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The Art of Good Scents

The Obsession with Agarwood

Wood accords (notes) in a fragrance composition add a deeper sense of depth to the perfume blend. It evokes a grounding sense of being, of mental clarity and security. In perfumery, wood accords make up the base notes of a perfume composition. Like an anchor holding down a ship, it holds the other ingredients together and make the perfume last longer on the skin. I am a big fan of wood accords, so you can expect their presence in all of my original creations.

My obsession with agarwood started when a Malaysian grower gifted me with a small bottle of its pure essence distilled from his plantation. I tried it undiluted and it stayed on my skin until the next morning. You probably know it as oud (or oudh) – which has become an incredibly popular perfume ingredient, in the past few years. A key ingredient in old and new Arabic perfumery, renowned as an element within high-quality incense in Arabic, Japanese and Indian cultures, oudh has now definitively crossed over to the west.

Agarwood is rare, seriously expensive, and even endangered - as it becomes more popular, high-quality oud is becoming harder to source. That’s because it takes a long time to produce agarwood, which is actually the resinous heart-wood from evergreen trees – usually the Aquilaria tree.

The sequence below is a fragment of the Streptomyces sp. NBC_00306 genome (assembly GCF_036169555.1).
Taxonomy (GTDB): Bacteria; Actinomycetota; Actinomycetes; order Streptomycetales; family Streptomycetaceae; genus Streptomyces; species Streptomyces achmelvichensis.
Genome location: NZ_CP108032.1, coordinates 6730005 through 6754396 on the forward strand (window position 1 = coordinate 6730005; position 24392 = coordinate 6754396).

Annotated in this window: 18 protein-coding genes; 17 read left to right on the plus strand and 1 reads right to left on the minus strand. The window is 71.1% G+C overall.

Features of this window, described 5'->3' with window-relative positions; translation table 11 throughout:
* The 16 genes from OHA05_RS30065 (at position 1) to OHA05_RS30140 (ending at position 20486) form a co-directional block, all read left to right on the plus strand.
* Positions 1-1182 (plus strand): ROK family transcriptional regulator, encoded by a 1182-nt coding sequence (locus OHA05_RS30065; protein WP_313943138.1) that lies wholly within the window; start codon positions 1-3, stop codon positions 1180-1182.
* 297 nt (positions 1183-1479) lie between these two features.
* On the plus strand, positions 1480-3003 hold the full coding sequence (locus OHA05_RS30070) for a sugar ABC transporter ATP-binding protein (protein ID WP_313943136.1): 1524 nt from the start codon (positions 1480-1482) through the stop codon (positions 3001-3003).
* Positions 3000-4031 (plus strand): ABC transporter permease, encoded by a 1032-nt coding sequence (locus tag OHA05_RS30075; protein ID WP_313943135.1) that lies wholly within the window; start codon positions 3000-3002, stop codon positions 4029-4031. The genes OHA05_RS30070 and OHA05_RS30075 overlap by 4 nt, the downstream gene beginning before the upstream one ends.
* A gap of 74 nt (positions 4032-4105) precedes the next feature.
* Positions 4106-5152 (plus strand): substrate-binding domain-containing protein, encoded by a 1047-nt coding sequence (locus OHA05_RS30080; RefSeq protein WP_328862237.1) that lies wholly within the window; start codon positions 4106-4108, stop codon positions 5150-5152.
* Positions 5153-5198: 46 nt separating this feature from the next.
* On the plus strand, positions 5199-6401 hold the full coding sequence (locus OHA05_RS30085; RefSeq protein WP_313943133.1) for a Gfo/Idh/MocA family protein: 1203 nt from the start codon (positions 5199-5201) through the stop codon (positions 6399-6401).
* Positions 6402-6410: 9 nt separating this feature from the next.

The agarwood is a result of a reaction to a fungal attack, which turns this usually pale and light wood into a dark, resinous wood with a distinct fragrance. From that ‘rotten’ wood, an oil is made – and then blended into perfume. The aroma of ‘natural’ oud is distinctively irresistible and attractive with bittersweet and woody nuances - seriously earthy (and in small quantities, seriously sexy).

The power of science and research

The natural formation of agarwood with high quality needs a few years or even decades after the tree is damaged by certain external factors, such as lightning strikes, animal grazing, insect attacks, or microbial invasion. Along with the continuously decreasing supply of wild agarwood and the increasing market demand, much effort has been devoted to agarwood production. In 2010, a scientific technique was developed to inoculate the tree with fungi and shorten the process of agarwood formation to only one year, and the discovery of a new fungi and technique further reduced the agarwood formation to 6 months.

Collection of agarwood from natural forests is now illegal under CITES (the Convention on International Trade in Endangered Species of Wild Fauna and Flora), and all agarwood used by the perfumery industry now are cultivated and grown in plantations in South East Asia, especially in Vietnam and Malaysia.

Perfumers also use synthetic oud as an alternative, although trained noses can tell the subtle difference. Synthetic oud may retain the signature woody and leathery character of oud, but somehow lacks the depth, warmth and balsamic qualities of genuine, natural oud.

Smell agarwood (oudh) in:

X by OLFAC3 Perfumes

Skin No 4 by OLFAC3 Perfumes

Besides the above obvious favourites, I'm also in love with these:


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